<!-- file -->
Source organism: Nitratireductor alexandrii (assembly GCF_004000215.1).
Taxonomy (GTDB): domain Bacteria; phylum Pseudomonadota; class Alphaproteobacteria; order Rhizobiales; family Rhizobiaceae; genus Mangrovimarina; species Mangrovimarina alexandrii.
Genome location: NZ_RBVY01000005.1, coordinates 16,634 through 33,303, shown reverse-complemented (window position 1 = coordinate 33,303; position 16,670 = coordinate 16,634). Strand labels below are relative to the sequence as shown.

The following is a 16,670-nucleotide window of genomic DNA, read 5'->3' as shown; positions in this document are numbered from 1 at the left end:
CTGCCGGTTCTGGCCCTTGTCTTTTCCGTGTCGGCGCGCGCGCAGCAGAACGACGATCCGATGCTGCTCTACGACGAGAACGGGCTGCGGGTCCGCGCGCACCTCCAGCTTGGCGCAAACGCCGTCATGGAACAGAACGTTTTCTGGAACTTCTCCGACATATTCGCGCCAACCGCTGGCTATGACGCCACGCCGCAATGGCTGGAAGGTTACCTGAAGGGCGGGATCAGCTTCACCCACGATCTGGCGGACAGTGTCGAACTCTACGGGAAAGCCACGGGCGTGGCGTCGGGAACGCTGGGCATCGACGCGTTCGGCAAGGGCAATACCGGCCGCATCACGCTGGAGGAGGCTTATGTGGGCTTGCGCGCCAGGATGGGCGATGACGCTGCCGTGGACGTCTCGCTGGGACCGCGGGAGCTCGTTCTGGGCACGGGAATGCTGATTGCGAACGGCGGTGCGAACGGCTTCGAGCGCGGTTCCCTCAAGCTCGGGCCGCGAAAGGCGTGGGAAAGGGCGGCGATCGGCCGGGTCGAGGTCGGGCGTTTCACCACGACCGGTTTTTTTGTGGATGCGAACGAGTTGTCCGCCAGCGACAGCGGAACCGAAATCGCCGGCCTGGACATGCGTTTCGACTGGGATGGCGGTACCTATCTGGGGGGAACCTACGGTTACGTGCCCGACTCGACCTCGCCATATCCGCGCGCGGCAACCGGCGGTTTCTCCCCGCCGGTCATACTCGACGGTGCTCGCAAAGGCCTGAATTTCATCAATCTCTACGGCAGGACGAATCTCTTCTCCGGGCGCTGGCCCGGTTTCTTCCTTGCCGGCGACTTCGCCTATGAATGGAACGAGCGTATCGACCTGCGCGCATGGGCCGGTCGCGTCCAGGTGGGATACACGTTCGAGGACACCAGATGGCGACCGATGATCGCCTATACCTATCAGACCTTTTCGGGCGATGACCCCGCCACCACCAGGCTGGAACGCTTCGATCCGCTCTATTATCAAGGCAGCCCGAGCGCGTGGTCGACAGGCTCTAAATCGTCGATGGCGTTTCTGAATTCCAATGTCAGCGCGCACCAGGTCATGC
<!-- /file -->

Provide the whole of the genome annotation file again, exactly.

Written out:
Source organism: Nitratireductor alexandrii (assembly GCF_004000215.1).
Taxonomy (GTDB): domain Bacteria; phylum Pseudomonadota; class Alphaproteobacteria; order Rhizobiales; family Rhizobiaceae; genus Mangrovimarina; species Mangrovimarina alexandrii.
Genome location: NZ_RBVY01000005.1, coordinates 16,634 through 33,303, shown reverse-complemented (window position 1 = coordinate 33,303; position 16,670 = coordinate 16,634). Strand labels below are relative to the sequence as shown.

The following is a 16,670-nucleotide window of genomic DNA, read 5'->3' as shown; positions in this document are numbered from 1 at the left end:
CTGCCGGTTCTGGCCCTTGTCTTTTCCGTGTCGGCGCGCGCGCAGCAGAACGACGATCCGATGCTGCTCTACGACGAGAACGGGCTGCGGGTCCGCGCGCACCTCCAGCTTGGCGCAAACGCCGTCATGGAACAGAACGTTTTCTGGAACTTCTCCGACATATTCGCGCCAACCGCTGGCTATGACGCCACGCCGCAATGGCTGGAAGGTTACCTGAAGGGCGGGATCAGCTTCACCCACGATCTGGCGGACAGTGTCGAACTCTACGGGAAAGCCACGGGCGTGGCGTCGGGAACGCTGGGCATCGACGCGTTCGGCAAGGGCAATACCGGCCGCATCACGCTGGAGGAGGCTTATGTGGGCTTGCGCGCCAGGATGGGCGATGACGCTGCCGTGGACGTCTCGCTGGGACCGCGGGAGCTCGTTCTGGGCACGGGAATGCTGATTGCGAACGGCGGTGCGAACGGCTTCGAGCGCGGTTCCCTCAAGCTCGGGCCGCGAAAGGCGTGGGAAAGGGCGGCGATCGGCCGGGTCGAGGTCGGGCGTTTCACCACGACCGGTTTTTTTGTGGATGCGAACGAGTTGTCCGCCAGCGACAGCGGAACCGAAATCGCCGGCCTGGACATGCGTTTCGACTGGGATGGCGGTACCTATCTGGGGGGAACCTACGGTTACGTGCCCGACTCGACCTCGCCATATCCGCGCGCGGCAACCGGCGGTTTCTCCCCGCCGGTCATACTCGACGGTGCTCGCAAAGGCCTGAATTTCATCAATCTCTACGGCAGGACGAATCTCTTCTCCGGGCGCTGGCCCGGTTTCTTCCTTGCCGGCGACTTCGCCTATGAATGGAACGAGCGTATCGACCTGCGCGCATGGGCCGGTCGCGTCCAGGTGGGATACACGTTCGAGGACACCAGATGGCGACCGATGATCGCCTATACCTATCAGACCTTTTCGGGCGATGACCCCGCCACCACCAGGCTGGAACGCTTCGATCCGCTCTATTATCAAGGCAGCCCGAGCGCGTGGTCGACAGGCTCTAAATCGTCGATGGCGTTTCTGAATTCCAATGTCAGCGCGCACCAGGTCATGC